You may still think Mitt Romney is a “RINO” establishment villain, Save Jerseyans.
It’s your right to be wrong. I’ll fight to defend it!
But as of right now, he’s undeniably the most honest Republican with a national platform. He said something this week worthy of that lofty distinction; something we’ve all been thinking for a long, long time because is true:
Did he say anything incorrect, Save Jerseyans?
Nope. He hit the nail directly on the head…
In modern America, the super rich and the very poor are the real “1%.” Anyone who has ever applied for college student aid knows this acutely. Ask any
Rutgers-Camden Rowan University freshman. You’re better off being able to pay outright (rich) or not a damn thing (poor) when it’s time to register for pricey classes and even pricier text books; those who are just “rich” enough to go but not “poor” enough to qualify for aid (the middle class) are the ones who get screwed.
Like you. And me.
Of course, food stamp subsidies flow and corporate General Electric-style welfare persists in bad economic times. The middle class doesn’t have a choice to opt out of the franchise; it’s sink or swim… and pay taxes while desperately paddling to safety. Unlike GE.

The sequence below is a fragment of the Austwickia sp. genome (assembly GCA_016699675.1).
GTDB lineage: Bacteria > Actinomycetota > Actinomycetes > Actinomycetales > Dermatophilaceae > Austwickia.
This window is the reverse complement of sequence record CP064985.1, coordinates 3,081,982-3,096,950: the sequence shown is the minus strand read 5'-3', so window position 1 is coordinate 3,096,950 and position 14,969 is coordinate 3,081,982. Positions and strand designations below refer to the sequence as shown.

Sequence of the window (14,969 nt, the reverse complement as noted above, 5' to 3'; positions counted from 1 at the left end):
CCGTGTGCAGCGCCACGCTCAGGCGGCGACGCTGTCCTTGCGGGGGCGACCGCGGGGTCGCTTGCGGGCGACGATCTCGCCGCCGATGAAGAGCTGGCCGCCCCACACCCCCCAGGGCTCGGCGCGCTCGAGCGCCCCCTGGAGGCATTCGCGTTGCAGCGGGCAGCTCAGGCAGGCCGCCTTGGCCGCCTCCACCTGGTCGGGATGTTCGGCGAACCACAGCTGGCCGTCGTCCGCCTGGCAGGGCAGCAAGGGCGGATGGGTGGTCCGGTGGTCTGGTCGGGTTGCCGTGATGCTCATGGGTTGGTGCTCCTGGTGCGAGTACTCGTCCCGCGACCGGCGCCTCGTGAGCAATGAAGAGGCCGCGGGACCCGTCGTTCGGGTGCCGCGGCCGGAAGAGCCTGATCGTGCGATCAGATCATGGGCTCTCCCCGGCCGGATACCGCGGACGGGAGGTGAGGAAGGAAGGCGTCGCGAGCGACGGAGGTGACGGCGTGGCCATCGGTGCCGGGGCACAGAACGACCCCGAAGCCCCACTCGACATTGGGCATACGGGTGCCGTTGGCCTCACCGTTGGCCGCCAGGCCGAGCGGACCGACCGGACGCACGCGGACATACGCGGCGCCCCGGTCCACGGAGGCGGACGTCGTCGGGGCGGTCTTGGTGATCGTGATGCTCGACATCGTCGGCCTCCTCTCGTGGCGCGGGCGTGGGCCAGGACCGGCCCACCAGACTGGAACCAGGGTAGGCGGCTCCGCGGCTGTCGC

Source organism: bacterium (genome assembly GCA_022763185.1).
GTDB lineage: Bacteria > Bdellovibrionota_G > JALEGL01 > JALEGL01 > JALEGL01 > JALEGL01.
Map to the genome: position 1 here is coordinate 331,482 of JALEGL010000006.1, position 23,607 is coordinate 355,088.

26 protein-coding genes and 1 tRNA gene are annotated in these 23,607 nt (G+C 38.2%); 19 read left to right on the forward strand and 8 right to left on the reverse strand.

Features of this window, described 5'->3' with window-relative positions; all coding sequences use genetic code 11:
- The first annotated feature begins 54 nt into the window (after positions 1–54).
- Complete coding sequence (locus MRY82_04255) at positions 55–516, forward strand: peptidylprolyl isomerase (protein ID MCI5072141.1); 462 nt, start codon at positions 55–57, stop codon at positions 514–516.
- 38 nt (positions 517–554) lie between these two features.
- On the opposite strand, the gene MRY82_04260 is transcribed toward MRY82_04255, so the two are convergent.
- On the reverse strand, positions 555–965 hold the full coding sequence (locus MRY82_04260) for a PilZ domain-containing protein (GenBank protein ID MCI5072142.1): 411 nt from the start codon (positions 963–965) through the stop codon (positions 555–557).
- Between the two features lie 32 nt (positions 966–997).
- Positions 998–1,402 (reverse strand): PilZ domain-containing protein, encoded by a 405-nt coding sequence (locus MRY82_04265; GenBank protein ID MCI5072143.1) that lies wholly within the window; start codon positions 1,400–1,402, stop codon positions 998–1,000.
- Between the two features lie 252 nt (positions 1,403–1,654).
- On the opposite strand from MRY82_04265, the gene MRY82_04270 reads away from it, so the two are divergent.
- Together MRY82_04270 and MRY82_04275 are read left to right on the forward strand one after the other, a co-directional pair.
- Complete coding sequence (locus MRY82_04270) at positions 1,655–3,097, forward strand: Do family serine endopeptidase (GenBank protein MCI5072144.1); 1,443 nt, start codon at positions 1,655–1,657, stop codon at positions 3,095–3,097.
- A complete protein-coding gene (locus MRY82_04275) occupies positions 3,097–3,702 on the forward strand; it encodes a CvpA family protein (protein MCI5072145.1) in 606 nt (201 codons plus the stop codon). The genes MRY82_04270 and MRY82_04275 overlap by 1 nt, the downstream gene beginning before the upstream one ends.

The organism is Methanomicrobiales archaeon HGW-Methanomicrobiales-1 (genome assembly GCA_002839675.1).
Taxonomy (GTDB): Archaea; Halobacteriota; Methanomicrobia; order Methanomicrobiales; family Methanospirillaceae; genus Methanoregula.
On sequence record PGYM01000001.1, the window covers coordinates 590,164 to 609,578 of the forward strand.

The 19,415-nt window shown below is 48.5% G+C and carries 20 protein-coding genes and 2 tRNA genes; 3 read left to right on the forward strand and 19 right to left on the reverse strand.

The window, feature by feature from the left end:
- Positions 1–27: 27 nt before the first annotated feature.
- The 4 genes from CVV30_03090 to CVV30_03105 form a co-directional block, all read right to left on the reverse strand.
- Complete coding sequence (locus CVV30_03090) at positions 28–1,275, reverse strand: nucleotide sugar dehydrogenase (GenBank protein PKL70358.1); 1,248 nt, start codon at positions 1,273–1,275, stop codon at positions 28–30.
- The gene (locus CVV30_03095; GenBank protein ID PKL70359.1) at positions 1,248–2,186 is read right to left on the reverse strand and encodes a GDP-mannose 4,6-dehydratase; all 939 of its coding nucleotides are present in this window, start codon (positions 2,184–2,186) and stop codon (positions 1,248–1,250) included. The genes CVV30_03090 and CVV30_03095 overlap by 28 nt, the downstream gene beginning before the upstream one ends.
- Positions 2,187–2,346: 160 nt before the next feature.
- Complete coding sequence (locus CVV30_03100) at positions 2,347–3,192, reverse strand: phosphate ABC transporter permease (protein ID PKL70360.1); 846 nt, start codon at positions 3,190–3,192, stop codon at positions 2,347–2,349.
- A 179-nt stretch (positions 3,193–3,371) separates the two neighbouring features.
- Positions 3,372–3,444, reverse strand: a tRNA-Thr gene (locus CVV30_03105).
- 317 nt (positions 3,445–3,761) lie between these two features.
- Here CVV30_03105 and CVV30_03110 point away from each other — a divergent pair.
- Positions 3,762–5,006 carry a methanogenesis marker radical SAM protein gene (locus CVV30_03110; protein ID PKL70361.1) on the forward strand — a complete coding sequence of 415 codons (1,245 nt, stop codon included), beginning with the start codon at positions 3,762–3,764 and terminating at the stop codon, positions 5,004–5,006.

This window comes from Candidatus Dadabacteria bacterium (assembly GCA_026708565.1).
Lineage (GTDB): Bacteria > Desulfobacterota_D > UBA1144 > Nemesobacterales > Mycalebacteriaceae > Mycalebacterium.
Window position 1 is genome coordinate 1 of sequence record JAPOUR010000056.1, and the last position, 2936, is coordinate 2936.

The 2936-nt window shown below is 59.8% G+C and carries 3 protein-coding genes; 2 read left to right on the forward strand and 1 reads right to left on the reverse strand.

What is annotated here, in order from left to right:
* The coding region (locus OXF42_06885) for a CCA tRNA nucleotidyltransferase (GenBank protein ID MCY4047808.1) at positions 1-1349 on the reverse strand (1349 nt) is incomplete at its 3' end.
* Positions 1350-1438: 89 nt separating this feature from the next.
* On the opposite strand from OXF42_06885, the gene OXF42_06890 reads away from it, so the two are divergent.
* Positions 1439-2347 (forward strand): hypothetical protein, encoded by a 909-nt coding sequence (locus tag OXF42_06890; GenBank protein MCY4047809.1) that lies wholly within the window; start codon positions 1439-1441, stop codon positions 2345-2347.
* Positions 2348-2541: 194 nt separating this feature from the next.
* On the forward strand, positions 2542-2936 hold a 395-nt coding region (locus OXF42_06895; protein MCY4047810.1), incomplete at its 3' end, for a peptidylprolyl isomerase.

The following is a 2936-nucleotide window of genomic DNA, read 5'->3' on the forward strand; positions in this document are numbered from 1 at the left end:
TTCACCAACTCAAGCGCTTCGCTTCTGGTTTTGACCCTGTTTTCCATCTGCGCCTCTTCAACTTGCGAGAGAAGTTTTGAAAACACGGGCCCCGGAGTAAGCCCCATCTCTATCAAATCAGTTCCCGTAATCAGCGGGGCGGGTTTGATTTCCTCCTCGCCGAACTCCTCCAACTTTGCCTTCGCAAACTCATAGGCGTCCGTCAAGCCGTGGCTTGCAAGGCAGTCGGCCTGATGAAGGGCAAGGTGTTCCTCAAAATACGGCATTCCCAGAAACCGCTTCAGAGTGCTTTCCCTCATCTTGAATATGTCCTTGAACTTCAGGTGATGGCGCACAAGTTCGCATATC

The Washington-based Tax Foundation crunched the numbers back in ’04:
Overall, we find that America’s lowest-earning one-fifth of households received roughly $8.21 in government spending for each dollar of taxes paid in 2004. Households with middle-incomes received $1.30 per tax dollar, and America’s highest-earning households received $0.41. Government spending targeted at the lowest-earning 60 percent of U.S. households is larger than what they paid in federal, state and local taxes. In 2004, between $1.03 trillion and $1.53 trillion was redistributed downward from the two highest income quintiles to the three lowest income quintiles through government taxes and spending policy.
And that was 2004. Imagine what the numbers look like post-Obamacare.
Yet despite this massive spending discrepancy, the bottom 50% of U.S. income earners shoulder only 3% of the federal income tax burden. Many pay no federal income taxes at all. Conversely, while the super rich pay a huge amount of raw taxes, they can keep their taxable percentage down through accounting tricks and legitimate investing strategies that aren’t available to Jane and John Middleclass. Economic downturns effect them considerably more than the lifetime welfare recipients and John Kerrys of the world.
We can quibble over whether Mitt didn’t elaborate well enough. His chosen language could’ve been more precise. The truth remains: big government can’t create a single job but, in the hands of crony capitalists, it succeeds only in shielding the extreme ends of the socioeconomic pyramid from market forces.
So is it any surprise that the poorest AND richest districts in America are represented by liberal Democrats?
Hence, Mitt Romney’s politically incorrect statement reflected political reality. All while other leading Republicans jet around the country trashing free market economics in favor of base populist pandering and hypocritical establishment-bashing.
Who’s the RINO now?